Such leading roles in rom-coms that center Latine stories are few and far between, with the exceptions of course being Jennifer Lopez and Christina Millian, though both don’t always get to play Latina characters when they are cast as the love interest. Still, Mendes is actually inspired by J Lo, who she calls a “great rom-com queen,” and notes the Puerto Rican actor’s classics Maid in Manhattan and The Wedding Planner as among her favorites.
“We don’t get to see Latinas star in rom-coms very often. I appreciate that in Upgraded, I get to play this character in a movie where I’m not tokenized,” Mendes says.
Being a Latina in Hollywood has been “really great” for the 29-year-old actor — mostly because of the Latine community. She recently went to an event at Jessica Alba’s house for Latines in Hollywood, and confesses that she and her peers have an Instagram group chat where they share news, nominations, and are constantly congratulating each other.
Since her debut role on Riverdale, Mendes has refused to conform to Latine stereotypes. “I want to ensure we create space for us to have great opportunities to play interesting, engaging roles. I just don’t see those opportunities being created,” she says. “Every award season, it’s very rare to see Latine representation. A huge part of that is that there aren’t enough roles showcasing how talented we are.”
Ana’s Latine heritage is never confirmed in Upgraded. There’s a scene where a colleague presumes Ana is Guatemalan and she responds by saying she’s from Florida. It’s a scene many Latinas in the United States know all too well — deciphering whether someone is genuinely curious about your heritage or if they’re trying to “other” you. Mendes explains the moment was intended to highlight the other character being ignorant and assigning the wrong ethnicity to Ana.
While Ana’s heritage isn’t addressed, Mendes played her as Brazlian American — and she influenced a few changes to the film to concrete Ana’s identity. For instance, she always ensures the characters she plays have a Latina name, ideally one that’s common in Brazil. “It’s subtle, but the name of a character is really important. If I can’t pronounce it in Portuguese, then I don’t want that to be her name,” Mendes says. “I want my mom to be able to say the characters’ names.” In Upgraded, Mendes changed her character’s last name to Santos because Portuguese surnames end with an “s,” not with a “z.”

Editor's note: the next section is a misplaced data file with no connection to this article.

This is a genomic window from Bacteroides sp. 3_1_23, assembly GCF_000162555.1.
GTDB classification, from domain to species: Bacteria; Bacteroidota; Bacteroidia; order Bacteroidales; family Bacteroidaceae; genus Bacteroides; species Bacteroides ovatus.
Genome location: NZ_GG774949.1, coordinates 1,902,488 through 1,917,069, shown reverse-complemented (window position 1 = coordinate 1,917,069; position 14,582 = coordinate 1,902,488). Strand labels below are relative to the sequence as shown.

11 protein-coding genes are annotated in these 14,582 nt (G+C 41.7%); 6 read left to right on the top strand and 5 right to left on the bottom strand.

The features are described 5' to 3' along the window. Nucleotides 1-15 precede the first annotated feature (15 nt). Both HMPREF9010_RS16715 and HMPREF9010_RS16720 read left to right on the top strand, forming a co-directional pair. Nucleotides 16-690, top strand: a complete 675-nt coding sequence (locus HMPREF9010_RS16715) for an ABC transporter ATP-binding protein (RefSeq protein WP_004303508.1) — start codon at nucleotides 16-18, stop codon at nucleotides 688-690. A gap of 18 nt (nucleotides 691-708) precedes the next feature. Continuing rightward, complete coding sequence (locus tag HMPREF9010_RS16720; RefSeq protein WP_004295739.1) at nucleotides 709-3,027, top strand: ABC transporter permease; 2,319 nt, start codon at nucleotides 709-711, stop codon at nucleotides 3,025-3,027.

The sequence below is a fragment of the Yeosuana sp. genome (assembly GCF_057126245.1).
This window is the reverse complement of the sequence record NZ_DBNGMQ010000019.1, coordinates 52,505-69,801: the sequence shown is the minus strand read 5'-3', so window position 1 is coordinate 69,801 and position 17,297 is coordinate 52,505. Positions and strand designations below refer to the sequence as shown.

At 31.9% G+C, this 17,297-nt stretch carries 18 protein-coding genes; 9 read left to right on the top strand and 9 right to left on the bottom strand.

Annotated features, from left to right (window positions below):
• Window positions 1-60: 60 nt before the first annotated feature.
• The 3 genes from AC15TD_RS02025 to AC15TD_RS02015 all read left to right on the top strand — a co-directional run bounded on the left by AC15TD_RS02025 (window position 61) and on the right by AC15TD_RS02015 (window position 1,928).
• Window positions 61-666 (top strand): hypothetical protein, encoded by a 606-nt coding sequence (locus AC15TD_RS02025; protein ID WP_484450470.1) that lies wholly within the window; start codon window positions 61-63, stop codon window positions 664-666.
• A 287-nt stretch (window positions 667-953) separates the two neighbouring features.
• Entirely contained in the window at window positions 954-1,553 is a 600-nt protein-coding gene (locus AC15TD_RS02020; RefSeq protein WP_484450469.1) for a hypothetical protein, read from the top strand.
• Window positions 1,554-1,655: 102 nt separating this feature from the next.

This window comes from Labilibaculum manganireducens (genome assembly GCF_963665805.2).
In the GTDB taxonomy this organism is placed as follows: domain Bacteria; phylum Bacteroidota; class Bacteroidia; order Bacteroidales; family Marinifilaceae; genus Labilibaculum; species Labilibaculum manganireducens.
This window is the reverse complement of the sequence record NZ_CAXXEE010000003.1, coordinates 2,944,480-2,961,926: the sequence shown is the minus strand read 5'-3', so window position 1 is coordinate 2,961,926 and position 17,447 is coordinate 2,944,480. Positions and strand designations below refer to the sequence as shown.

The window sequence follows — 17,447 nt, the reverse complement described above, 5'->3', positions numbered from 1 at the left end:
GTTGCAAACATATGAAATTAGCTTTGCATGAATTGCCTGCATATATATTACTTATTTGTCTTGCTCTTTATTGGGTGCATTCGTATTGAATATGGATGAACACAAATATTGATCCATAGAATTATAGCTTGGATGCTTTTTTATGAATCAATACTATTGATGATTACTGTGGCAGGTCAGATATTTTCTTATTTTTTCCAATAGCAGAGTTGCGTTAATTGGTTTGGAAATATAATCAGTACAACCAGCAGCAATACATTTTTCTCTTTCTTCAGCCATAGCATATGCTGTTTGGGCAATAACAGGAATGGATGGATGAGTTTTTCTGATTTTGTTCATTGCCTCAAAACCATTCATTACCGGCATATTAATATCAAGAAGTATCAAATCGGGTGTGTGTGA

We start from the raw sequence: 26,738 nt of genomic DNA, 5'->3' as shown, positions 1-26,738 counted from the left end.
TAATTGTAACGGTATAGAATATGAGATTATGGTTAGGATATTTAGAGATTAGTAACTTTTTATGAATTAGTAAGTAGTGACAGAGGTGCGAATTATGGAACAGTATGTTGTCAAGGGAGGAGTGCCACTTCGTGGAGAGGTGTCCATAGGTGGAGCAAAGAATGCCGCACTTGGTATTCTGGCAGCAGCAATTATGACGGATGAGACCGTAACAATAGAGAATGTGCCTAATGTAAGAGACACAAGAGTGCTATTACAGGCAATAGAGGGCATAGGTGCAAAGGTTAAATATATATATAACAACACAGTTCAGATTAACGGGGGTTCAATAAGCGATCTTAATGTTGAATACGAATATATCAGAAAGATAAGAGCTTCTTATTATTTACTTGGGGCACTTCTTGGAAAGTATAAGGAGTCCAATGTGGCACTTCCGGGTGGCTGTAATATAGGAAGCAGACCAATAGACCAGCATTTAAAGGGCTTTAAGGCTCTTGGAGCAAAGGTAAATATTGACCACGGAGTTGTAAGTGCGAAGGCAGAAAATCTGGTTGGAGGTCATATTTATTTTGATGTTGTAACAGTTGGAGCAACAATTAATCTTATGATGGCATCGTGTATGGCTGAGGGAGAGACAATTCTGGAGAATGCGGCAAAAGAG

It wasn’t just her character’s name she influenced — she also inspired the name for her on-screen sister, Vivian, naming her after her real-life sister. The names were important for Mendes, who served as an executive producer on the film, to create the undertone of a Latine family.
The relationship between Ana and Viv is what Mendes relates to most in the film. “It was really sweet. I literally asked them to name the character after my sister because I feel so supported by my sister. She’s my No. 1 fan and is always so extremely supportive,” Mendes says. “We have such a good relationship. Like Ana and Viv, there’s nothing I wouldn’t share with my sister, I can talk to her about anything. It was important to me that Viv was looking out for Ana and always rooting for her.”
A self-declared romantic in real life, Mendes is certainly in her rom-com era. It won’t be long until we see Mendes as a rom-com leading lady again. Her next project, Prime Video’s Música, is a Brazilian-American coming-of-age romance. Mendes stars alongside her IRL boyfriend and fellow Brazilian Rudy Mancuso who wrote and directed the film. “In Música, I get to do a version of representation that’s more celebratory — it’s a Brazilian-American story,” she says.